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US panel warns on nuclear power sites

Task force urges consolidation

WASHINGTON -- The country's nuclear weapons plants and sensitive material such as plutonium should be consolidated at a single site to increase security and reduce targets for terrorists, a federal advisory task force said.

A report made public yesterday also urged the Energy Department to speed development of sturdier, more reliable nuclear warheads that can be maintained more easily and last longer.

The report by a special task force of the Secretary of Energy Advisory Board has yet to be approved by the full board. But it is expected to weigh heavily in the future configuration of the government's nuclear weapons complex, including activities at three weapons-design laboratories in New Mexico and California.

While such labs have been modernized, production facilities are ''World War II era . . . lacking in modern-day production technology and striving to optimize performance with antiquated equipment and facilities," the report said.

It recommended consolidating the most critical parts of the weapons complex, now spread across eight facilities, into a single site with ''cutting-edge nuclear component production, manufacturing, and assembly technologies."

The report did not recommended a location, but said selection should begin immediately.

The report also criticized the ''broad distribution" of sensitive nuclear material such as plutonium and highly enriched uranium, which now is located at six of the eight major facilities.

This distribution, once considered a security advantage, now ''increases the number of potential terrorist targets within this country, exposing the complex and the surrounding civilian population to risk," the report said.

It noted that when the weapons complex was designed, most of the sites were remote and relatively easy to secure. Today, residential or commercial communities border most of them.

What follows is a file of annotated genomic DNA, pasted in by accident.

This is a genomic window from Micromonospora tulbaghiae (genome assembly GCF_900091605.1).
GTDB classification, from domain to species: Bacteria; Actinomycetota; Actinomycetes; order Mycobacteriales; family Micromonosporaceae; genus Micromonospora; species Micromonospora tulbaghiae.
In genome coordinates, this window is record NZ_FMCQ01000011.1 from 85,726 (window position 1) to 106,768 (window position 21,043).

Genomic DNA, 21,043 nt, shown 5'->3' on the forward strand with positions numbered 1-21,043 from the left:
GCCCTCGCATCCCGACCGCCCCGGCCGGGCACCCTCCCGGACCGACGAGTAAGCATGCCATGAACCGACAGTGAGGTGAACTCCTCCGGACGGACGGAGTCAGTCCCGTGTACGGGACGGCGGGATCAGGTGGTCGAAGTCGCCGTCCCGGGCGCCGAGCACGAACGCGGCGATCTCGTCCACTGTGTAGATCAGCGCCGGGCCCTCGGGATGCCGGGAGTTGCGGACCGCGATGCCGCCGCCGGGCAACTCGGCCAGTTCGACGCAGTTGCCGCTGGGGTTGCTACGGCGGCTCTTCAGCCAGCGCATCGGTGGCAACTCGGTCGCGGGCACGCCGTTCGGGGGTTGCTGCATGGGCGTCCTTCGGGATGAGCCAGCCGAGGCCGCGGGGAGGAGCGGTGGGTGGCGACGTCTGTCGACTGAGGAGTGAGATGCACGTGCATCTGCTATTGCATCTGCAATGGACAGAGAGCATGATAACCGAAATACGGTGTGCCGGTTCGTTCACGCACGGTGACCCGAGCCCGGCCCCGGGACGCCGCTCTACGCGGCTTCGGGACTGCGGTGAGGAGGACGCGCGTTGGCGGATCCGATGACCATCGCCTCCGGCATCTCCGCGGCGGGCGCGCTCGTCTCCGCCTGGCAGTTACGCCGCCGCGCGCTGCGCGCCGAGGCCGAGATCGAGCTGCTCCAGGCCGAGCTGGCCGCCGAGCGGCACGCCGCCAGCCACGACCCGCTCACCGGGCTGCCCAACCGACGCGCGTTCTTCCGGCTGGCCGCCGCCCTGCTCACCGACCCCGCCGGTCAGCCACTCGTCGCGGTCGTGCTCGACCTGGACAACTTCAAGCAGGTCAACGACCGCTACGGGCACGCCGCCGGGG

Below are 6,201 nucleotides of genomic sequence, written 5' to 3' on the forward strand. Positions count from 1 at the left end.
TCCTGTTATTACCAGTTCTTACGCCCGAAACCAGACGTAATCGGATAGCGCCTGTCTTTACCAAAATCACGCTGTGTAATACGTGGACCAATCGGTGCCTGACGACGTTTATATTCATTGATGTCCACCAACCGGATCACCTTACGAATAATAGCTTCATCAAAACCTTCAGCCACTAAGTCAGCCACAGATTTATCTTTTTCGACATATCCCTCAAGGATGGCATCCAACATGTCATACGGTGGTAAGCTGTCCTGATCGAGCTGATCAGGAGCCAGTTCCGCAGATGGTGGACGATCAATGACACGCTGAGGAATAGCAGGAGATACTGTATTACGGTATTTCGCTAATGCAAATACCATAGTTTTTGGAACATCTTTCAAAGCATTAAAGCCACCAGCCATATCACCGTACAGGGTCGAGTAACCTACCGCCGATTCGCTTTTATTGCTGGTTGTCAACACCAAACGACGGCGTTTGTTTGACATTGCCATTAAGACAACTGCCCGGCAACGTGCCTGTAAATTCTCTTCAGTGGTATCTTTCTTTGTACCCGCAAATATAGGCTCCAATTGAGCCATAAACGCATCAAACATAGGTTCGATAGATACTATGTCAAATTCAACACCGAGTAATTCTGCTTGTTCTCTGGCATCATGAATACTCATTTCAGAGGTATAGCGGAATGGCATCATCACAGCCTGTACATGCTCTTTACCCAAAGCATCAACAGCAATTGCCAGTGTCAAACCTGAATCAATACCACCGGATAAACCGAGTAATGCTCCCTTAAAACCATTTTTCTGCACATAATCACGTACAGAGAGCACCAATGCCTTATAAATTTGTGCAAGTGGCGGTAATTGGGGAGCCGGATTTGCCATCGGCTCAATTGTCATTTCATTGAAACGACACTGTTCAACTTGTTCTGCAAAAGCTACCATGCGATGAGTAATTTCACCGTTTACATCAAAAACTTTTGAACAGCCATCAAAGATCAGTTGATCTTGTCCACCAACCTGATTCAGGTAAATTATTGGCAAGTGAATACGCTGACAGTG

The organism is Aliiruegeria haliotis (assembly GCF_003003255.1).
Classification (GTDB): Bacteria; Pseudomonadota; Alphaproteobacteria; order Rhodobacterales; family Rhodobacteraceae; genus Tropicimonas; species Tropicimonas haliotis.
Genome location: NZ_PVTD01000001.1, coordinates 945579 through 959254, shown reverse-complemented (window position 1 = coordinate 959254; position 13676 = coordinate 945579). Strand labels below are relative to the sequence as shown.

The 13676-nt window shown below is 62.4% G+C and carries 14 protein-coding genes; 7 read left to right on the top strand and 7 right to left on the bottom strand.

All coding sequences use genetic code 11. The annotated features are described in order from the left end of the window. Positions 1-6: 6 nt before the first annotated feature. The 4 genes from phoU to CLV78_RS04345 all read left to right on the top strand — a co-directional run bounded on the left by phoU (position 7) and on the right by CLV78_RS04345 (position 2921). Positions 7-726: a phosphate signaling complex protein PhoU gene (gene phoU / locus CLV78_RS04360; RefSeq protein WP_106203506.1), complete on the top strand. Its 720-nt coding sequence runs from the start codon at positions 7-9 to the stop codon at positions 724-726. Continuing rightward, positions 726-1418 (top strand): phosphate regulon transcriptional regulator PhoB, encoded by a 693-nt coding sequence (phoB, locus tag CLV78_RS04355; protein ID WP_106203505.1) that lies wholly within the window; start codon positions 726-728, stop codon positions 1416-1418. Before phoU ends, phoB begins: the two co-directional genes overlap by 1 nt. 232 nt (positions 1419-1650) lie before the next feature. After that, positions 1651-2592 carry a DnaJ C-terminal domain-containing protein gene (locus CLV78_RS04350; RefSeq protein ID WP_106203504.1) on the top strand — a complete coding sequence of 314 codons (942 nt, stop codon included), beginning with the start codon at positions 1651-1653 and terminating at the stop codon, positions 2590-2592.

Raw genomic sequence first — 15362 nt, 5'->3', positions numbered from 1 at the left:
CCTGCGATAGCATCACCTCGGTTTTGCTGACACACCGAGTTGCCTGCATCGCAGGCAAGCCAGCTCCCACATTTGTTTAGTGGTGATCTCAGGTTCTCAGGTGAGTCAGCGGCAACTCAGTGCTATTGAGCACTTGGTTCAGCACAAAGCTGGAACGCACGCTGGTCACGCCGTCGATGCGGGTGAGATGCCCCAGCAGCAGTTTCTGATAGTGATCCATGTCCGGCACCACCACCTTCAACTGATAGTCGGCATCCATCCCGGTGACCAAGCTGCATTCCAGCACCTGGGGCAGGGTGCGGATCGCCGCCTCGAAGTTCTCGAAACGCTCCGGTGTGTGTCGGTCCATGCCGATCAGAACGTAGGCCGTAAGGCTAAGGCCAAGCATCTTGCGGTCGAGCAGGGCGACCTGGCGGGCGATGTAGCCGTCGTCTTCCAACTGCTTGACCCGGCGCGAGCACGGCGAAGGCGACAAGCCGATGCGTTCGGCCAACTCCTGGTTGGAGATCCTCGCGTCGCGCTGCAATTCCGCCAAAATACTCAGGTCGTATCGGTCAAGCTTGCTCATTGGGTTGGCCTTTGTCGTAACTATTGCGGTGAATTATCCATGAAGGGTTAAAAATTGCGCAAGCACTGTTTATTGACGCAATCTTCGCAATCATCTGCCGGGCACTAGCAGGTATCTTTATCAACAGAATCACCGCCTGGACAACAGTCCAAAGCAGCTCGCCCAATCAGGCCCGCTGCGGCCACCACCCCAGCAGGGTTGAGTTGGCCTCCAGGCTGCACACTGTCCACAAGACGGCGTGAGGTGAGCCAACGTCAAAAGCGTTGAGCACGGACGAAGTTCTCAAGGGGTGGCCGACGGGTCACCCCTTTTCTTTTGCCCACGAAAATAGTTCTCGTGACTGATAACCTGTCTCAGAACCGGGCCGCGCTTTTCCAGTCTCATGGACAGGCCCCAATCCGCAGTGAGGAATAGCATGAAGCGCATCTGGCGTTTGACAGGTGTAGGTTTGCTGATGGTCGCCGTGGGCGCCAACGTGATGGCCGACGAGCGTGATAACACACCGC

''The primary method for dealing with current and future terrorist threats to the complex is through the application of guards, guns, and gates," the report said. It noted that such activities now account for nearly 15 percent of the weapon complex budget.

Citizen groups at several of the weapons-design and production facilities have argued that plutonium stockpiles should be removed from places such as the Livermore National Laboratory, which is in the heart of a residential area.

Plutonium and highly enriched uranium are needed for weapons design and other activities at Livermore. The lab has resisted removing all of such material, fearing its weapons work would have to be abandoned.

An Energy Department spokesman, Mike Waldron, noting that it was a draft report, said ''it would be premature to comment on specifics" until the public has had an opportunity to comment on the findings and the advisory panel has given its final approval.

In the mid-1990s, a panel of outside scientists recommended consolidating the three nuclear weapons labs, drawing opposition from the laboratories and members of Congress. The idea was rejected by Hazel O'Leary, the energy secretary at the time.

This recommendation also is expected to meet opposition.

Senator Pete V. Domenici, Republican of New Mexico, whose state is home to two of the three weapons labs, said: ''We should not rush into any quick fixes."

Domenici said the spending bill for the Energy Department prohibits, for now, the use of any money to put in place the advisory panel's recommendations.

The weapons facilities the task force looked at for consolidation were the three national labs -- Lawrence Livermore in California, and Sandia and Los Alamos in New Mexico -- as well as the Savannah River complex in South Carolina, the Y-12 facility at Oak Ridge, Tenn., the Pantex facility in Texas, the Nuclear Test Site in Nevada, and a nonnuclear facility in Kansas City, Mo.

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